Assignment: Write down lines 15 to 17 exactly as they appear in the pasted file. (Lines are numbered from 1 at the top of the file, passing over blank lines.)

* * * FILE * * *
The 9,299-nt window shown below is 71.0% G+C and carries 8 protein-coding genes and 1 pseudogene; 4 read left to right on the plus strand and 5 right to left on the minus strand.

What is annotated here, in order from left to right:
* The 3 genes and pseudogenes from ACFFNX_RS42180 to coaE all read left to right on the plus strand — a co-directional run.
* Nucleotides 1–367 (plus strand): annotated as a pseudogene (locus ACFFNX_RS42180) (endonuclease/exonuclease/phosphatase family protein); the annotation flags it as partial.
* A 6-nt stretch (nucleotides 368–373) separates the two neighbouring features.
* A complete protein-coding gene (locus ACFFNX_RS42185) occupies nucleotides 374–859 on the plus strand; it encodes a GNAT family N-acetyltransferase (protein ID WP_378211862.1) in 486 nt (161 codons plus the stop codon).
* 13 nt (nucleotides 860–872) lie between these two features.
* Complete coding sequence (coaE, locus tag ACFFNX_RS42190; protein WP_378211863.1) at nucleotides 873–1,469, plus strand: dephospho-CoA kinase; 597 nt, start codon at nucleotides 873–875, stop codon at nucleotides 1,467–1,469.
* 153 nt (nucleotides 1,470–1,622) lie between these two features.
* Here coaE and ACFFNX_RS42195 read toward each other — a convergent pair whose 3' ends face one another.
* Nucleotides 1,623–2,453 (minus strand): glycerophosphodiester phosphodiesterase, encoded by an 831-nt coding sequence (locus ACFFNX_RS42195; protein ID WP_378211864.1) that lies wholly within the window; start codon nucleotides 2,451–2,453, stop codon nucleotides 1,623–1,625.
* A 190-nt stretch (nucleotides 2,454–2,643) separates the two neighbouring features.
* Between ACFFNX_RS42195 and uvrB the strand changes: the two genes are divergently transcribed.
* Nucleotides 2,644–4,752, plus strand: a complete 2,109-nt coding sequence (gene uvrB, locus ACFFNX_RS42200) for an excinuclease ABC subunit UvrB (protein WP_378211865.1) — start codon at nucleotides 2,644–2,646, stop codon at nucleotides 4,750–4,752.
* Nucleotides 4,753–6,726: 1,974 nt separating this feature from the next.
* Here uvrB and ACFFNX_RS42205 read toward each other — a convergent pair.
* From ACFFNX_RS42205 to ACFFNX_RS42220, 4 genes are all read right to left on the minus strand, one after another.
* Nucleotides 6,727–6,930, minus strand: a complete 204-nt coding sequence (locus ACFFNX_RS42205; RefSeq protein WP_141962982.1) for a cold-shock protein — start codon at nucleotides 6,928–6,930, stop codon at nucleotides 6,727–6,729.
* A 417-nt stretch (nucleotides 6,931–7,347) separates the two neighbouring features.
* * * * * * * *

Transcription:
* Nucleotides 4,753–6,726: 1,974 nt separating this feature from the next.
* Here uvrB and ACFFNX_RS42205 read toward each other — a convergent pair.
* From ACFFNX_RS42205 to ACFFNX_RS42220, 4 genes are all read right to left on the minus strand, one after another.